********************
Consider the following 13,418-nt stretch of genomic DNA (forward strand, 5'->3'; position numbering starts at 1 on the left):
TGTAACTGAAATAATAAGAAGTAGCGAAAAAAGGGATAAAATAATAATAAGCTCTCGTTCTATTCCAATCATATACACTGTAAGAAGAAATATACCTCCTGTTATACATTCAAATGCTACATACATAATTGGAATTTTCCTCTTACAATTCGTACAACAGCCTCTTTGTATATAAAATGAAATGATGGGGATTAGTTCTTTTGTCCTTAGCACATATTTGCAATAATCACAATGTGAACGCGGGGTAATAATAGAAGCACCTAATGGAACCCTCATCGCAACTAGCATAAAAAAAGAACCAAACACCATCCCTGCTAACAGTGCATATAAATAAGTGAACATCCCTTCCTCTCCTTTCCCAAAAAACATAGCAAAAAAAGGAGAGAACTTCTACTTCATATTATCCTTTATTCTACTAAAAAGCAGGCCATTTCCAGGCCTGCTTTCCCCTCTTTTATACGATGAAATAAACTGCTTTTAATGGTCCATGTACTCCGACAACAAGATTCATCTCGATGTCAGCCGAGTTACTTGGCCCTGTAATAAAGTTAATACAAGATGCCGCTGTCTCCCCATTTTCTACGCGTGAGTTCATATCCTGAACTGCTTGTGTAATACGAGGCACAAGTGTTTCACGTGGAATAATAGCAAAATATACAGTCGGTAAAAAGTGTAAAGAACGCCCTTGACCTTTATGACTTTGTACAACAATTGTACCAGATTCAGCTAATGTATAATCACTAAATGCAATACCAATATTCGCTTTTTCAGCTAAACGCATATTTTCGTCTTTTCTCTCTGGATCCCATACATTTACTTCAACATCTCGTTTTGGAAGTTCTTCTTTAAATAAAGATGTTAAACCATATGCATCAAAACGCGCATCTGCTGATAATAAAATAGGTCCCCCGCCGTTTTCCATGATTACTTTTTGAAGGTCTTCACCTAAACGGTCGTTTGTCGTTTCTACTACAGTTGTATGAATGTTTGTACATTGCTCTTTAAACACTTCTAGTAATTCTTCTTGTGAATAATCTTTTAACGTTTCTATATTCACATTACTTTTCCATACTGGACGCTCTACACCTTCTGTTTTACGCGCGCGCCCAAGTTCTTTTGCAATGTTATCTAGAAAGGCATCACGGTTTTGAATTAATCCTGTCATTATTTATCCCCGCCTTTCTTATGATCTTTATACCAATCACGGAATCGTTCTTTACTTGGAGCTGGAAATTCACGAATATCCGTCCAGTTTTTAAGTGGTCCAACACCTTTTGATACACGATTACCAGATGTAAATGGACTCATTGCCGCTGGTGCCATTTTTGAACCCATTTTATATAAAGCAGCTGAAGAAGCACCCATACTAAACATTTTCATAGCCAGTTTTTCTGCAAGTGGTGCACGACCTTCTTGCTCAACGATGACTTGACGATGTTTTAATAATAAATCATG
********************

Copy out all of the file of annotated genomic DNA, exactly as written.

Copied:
Consider the following 13,418-nt stretch of genomic DNA (forward strand, 5'->3'; position numbering starts at 1 on the left):
TGTAACTGAAATAATAAGAAGTAGCGAAAAAAGGGATAAAATAATAATAAGCTCTCGTTCTATTCCAATCATATACACTGTAAGAAGAAATATACCTCCTGTTATACATTCAAATGCTACATACATAATTGGAATTTTCCTCTTACAATTCGTACAACAGCCTCTTTGTATATAAAATGAAATGATGGGGATTAGTTCTTTTGTCCTTAGCACATATTTGCAATAATCACAATGTGAACGCGGGGTAATAATAGAAGCACCTAATGGAACCCTCATCGCAACTAGCATAAAAAAAGAACCAAACACCATCCCTGCTAACAGTGCATATAAATAAGTGAACATCCCTTCCTCTCCTTTCCCAAAAAACATAGCAAAAAAAGGAGAGAACTTCTACTTCATATTATCCTTTATTCTACTAAAAAGCAGGCCATTTCCAGGCCTGCTTTCCCCTCTTTTATACGATGAAATAAACTGCTTTTAATGGTCCATGTACTCCGACAACAAGATTCATCTCGATGTCAGCCGAGTTACTTGGCCCTGTAATAAAGTTAATACAAGATGCCGCTGTCTCCCCATTTTCTACGCGTGAGTTCATATCCTGAACTGCTTGTGTAATACGAGGCACAAGTGTTTCACGTGGAATAATAGCAAAATATACAGTCGGTAAAAAGTGTAAAGAACGCCCTTGACCTTTATGACTTTGTACAACAATTGTACCAGATTCAGCTAATGTATAATCACTAAATGCAATACCAATATTCGCTTTTTCAGCTAAACGCATATTTTCGTCTTTTCTCTCTGGATCCCATACATTTACTTCAACATCTCGTTTTGGAAGTTCTTCTTTAAATAAAGATGTTAAACCATATGCATCAAAACGCGCATCTGCTGATAATAAAATAGGTCCCCCGCCGTTTTCCATGATTACTTTTTGAAGGTCTTCACCTAAACGGTCGTTTGTCGTTTCTACTACAGTTGTATGAATGTTTGTACATTGCTCTTTAAACACTTCTAGTAATTCTTCTTGTGAATAATCTTTTAACGTTTCTATATTCACATTACTTTTCCATACTGGACGCTCTACACCTTCTGTTTTACGCGCGCGCCCAAGTTCTTTTGCAATGTTATCTAGAAAGGCATCACGGTTTTGAATTAATCCTGTCATTATTTATCCCCGCCTTTCTTATGATCTTTATACCAATCACGGAATCGTTCTTTACTTGGAGCTGGAAATTCACGAATATCCGTCCAGTTTTTAAGTGGTCCAACACCTTTTGATACACGATTACCAGATGTAAATGGACTCATTGCCGCTGGTGCCATTTTTGAACCCATTTTATATAAAGCAGCTGAAGAAGCACCCATACTAAACATTTTCATAGCCAGTTTTTCTGCAAGTGGTGCACGACCTTCTTGCTCAACGATGACTTGACGATGTTTTAATAATAAATCATG